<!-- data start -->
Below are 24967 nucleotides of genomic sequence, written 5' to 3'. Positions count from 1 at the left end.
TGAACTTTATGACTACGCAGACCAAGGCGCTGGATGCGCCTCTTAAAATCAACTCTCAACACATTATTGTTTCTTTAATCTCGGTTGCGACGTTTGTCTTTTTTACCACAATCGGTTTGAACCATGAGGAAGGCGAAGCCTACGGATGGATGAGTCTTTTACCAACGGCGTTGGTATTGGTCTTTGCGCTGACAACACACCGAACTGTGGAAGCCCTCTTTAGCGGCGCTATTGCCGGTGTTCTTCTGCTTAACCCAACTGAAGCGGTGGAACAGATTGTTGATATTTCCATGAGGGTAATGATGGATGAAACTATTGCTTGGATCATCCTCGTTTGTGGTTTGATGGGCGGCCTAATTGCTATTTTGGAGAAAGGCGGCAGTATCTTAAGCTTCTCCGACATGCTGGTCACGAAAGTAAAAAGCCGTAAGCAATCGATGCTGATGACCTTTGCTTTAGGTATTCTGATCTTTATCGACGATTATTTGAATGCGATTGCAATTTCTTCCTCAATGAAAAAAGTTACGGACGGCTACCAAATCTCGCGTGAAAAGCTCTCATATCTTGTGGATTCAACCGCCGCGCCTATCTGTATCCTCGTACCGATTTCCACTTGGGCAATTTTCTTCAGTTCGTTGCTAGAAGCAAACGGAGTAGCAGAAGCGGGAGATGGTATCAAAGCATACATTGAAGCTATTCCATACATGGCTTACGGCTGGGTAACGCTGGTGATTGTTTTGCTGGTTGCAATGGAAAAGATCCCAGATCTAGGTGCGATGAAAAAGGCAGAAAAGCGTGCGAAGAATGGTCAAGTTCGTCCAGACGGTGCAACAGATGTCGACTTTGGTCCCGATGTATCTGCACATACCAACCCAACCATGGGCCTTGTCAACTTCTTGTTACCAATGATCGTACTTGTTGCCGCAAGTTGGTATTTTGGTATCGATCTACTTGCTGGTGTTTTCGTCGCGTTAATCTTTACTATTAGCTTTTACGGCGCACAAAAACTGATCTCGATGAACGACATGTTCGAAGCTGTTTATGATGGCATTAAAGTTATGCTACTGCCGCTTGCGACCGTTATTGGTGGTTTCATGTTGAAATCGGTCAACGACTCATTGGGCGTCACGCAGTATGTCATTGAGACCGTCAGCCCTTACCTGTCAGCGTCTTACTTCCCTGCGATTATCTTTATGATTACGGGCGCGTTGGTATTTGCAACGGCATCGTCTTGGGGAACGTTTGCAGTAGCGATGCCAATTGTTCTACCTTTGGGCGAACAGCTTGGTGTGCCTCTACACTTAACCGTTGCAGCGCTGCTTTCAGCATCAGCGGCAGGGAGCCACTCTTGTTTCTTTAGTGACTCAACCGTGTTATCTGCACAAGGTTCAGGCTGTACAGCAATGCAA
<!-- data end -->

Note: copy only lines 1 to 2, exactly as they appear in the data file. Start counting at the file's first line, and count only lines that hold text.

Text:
Below are 24967 nucleotides of genomic sequence, written 5' to 3'. Positions count from 1 at the left end.
TGAACTTTATGACTACGCAGACCAAGGCGCTGGATGCGCCTCTTAAAATCAACTCTCAACACATTATTGTTTCTTTAATCTCGGTTGCGACGTTTGTCTTTTTTACCACAATCGGTTTGAACCATGAGGAAGGCGAAGCCTACGGATGGATGAGTCTTTTACCAACGGCGTTGGTATTGGTCTTTGCGCTGACAACACACCGAACTGTGGAAGCCCTCTTTAGCGGCGCTATTGCCGGTGTTCTTCTGCTTAACCCAACTGAAGCGGTGGAACAGATTGTTGATATTTCCATGAGGGTAATGATGGATGAAACTATTGCTTGGATCATCCTCGTTTGTGGTTTGATGGGCGGCCTAATTGCTATTTTGGAGAAAGGCGGCAGTATCTTAAGCTTCTCCGACATGCTGGTCACGAAAGTAAAAAGCCGTAAGCAATCGATGCTGATGACCTTTGCTTTAGGTATTCTGATCTTTATCGACGATTATTTGAATGCGATTGCAATTTCTTCCTCAATGAAAAAAGTTACGGACGGCTACCAAATCTCGCGTGAAAAGCTCTCATATCTTGTGGATTCAACCGCCGCGCCTATCTGTATCCTCGTACCGATTTCCACTTGGGCAATTTTCTTCAGTTCGTTGCTAGAAGCAAACGGAGTAGCAGAAGCGGGAGATGGTATCAAAGCATACATTGAAGCTATTCCATACATGGCTTACGGCTGGGTAACGCTGGTGATTGTTTTGCTGGTTGCAATGGAAAAGATCCCAGATCTAGGTGCGATGAAAAAGGCAGAAAAGCGTGCGAAGAATGGTCAAGTTCGTCCAGACGGTGCAACAGATGTCGACTTTGGTCCCGATGTATCTGCACATACCAACCCAACCATGGGCCTTGTCAACTTCTTGTTACCAATGATCGTACTTGTTGCCGCAAGTTGGTATTTTGGTATCGATCTACTTGCTGGTGTTTTCGTCGCGTTAATCTTTACTATTAGCTTTTACGGCGCACAAAAACTGATCTCGATGAACGACATGTTCGAAGCTGTTTATGATGGCATTAAAGTTATGCTACTGCCGCTTGCGACCGTTATTGGTGGTTTCATGTTGAAATCGGTCAACGACTCATTGGGCGTCACGCAGTATGTCATTGAGACCGTCAGCCCTTACCTGTCAGCGTCTTACTTCCCTGCGATTATCTTTATGATTACGGGCGCGTTGGTATTTGCAACGGCATCGTCTTGGGGAACGTTTGCAGTAGCGATGCCAATTGTTCTACCTTTGGGCGAACAGCTTGGTGTGCCTCTACACTTAACCGTTGCAGCGCTGCTTTCAGCATCAGCGGCAGGGAGCCACTCTTGTTTCTTTAGTGACTCAACCGTGTTATCTGCACAAGGTTCAGGCTGTACAGCAATGCAA